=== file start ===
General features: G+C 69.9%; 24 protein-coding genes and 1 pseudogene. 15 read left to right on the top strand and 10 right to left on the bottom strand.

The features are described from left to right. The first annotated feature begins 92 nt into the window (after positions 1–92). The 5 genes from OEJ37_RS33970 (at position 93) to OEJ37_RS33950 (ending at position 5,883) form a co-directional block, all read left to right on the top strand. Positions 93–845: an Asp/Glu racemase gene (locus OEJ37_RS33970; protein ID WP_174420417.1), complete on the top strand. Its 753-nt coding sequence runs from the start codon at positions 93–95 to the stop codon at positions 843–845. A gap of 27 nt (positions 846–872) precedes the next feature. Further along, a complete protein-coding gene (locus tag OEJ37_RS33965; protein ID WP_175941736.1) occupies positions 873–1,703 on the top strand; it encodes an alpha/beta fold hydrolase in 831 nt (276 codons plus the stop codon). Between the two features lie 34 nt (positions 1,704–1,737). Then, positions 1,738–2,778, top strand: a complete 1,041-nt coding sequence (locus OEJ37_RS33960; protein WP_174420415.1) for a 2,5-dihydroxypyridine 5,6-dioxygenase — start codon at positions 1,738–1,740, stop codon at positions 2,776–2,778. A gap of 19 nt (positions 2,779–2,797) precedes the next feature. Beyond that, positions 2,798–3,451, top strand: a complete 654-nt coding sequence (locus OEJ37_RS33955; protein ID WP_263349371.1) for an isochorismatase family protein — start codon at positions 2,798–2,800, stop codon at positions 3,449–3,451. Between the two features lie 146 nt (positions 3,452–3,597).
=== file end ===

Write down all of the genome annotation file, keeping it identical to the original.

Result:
General features: G+C 69.9%; 24 protein-coding genes and 1 pseudogene. 15 read left to right on the top strand and 10 right to left on the bottom strand.

The features are described from left to right. The first annotated feature begins 92 nt into the window (after positions 1–92). The 5 genes from OEJ37_RS33970 (at position 93) to OEJ37_RS33950 (ending at position 5,883) form a co-directional block, all read left to right on the top strand. Positions 93–845: an Asp/Glu racemase gene (locus OEJ37_RS33970; protein ID WP_174420417.1), complete on the top strand. Its 753-nt coding sequence runs from the start codon at positions 93–95 to the stop codon at positions 843–845. A gap of 27 nt (positions 846–872) precedes the next feature. Further along, a complete protein-coding gene (locus tag OEJ37_RS33965; protein ID WP_175941736.1) occupies positions 873–1,703 on the top strand; it encodes an alpha/beta fold hydrolase in 831 nt (276 codons plus the stop codon). Between the two features lie 34 nt (positions 1,704–1,737). Then, positions 1,738–2,778, top strand: a complete 1,041-nt coding sequence (locus OEJ37_RS33960; protein WP_174420415.1) for a 2,5-dihydroxypyridine 5,6-dioxygenase — start codon at positions 1,738–1,740, stop codon at positions 2,776–2,778. A gap of 19 nt (positions 2,779–2,797) precedes the next feature. Beyond that, positions 2,798–3,451, top strand: a complete 654-nt coding sequence (locus OEJ37_RS33955; protein ID WP_263349371.1) for an isochorismatase family protein — start codon at positions 2,798–2,800, stop codon at positions 3,449–3,451. Between the two features lie 146 nt (positions 3,452–3,597).